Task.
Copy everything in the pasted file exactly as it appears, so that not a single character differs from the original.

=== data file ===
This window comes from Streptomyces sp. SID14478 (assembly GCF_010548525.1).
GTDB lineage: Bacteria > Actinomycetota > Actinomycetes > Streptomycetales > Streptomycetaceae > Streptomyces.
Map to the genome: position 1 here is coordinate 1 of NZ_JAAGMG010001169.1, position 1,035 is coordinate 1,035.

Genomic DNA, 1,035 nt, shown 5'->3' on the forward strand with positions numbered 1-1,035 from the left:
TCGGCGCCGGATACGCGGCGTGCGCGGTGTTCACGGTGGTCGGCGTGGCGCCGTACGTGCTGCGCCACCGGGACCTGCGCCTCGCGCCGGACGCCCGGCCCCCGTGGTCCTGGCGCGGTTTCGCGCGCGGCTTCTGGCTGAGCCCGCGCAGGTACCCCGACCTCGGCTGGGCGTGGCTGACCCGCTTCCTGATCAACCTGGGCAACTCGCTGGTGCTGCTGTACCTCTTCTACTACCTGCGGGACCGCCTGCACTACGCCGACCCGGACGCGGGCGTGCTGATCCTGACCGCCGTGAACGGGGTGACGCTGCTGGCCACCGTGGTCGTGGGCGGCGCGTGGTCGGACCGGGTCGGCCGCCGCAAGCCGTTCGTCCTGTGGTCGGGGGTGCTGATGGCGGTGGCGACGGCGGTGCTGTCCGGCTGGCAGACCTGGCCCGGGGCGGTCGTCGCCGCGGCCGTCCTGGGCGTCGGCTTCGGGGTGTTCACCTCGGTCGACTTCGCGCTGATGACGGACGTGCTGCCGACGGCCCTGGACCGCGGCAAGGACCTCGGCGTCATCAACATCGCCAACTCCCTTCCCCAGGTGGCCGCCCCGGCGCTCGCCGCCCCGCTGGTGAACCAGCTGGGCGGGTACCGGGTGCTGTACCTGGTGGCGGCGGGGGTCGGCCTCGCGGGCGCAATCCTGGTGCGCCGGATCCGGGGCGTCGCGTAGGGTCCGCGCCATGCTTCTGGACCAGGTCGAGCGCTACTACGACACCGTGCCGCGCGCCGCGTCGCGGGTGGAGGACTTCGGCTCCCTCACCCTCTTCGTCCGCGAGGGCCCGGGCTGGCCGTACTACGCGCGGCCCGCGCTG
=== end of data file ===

This window comes from Streptomyces sp. SID14478 (assembly GCF_010548525.1).
GTDB lineage: Bacteria > Actinomycetota > Actinomycetes > Streptomycetales > Streptomycetaceae > Streptomyces.
Map to the genome: position 1 here is coordinate 1 of NZ_JAAGMG010001169.1, position 1,035 is coordinate 1,035.

Genomic DNA, 1,035 nt, shown 5'->3' on the forward strand with positions numbered 1-1,035 from the left:
TCGGCGCCGGATACGCGGCGTGCGCGGTGTTCACGGTGGTCGGCGTGGCGCCGTACGTGCTGCGCCACCGGGACCTGCGCCTCGCGCCGGACGCCCGGCCCCCGTGGTCCTGGCGCGGTTTCGCGCGCGGCTTCTGGCTGAGCCCGCGCAGGTACCCCGACCTCGGCTGGGCGTGGCTGACCCGCTTCCTGATCAACCTGGGCAACTCGCTGGTGCTGCTGTACCTCTTCTACTACCTGCGGGACCGCCTGCACTACGCCGACCCGGACGCGGGCGTGCTGATCCTGACCGCCGTGAACGGGGTGACGCTGCTGGCCACCGTGGTCGTGGGCGGCGCGTGGTCGGACCGGGTCGGCCGCCGCAAGCCGTTCGTCCTGTGGTCGGGGGTGCTGATGGCGGTGGCGACGGCGGTGCTGTCCGGCTGGCAGACCTGGCCCGGGGCGGTCGTCGCCGCGGCCGTCCTGGGCGTCGGCTTCGGGGTGTTCACCTCGGTCGACTTCGCGCTGATGACGGACGTGCTGCCGACGGCCCTGGACCGCGGCAAGGACCTCGGCGTCATCAACATCGCCAACTCCCTTCCCCAGGTGGCCGCCCCGGCGCTCGCCGCCCCGCTGGTGAACCAGCTGGGCGGGTACCGGGTGCTGTACCTGGTGGCGGCGGGGGTCGGCCTCGCGGGCGCAATCCTGGTGCGCCGGATCCGGGGCGTCGCGTAGGGTCCGCGCCATGCTTCTGGACCAGGTCGAGCGCTACTACGACACCGTGCCGCGCGCCGCGTCGCGGGTGGAGGACTTCGGCTCCCTCACCCTCTTCGTCCGCGAGGGCCCGGGCTGGCCGTACTACGCGCGGCCCGCGCTG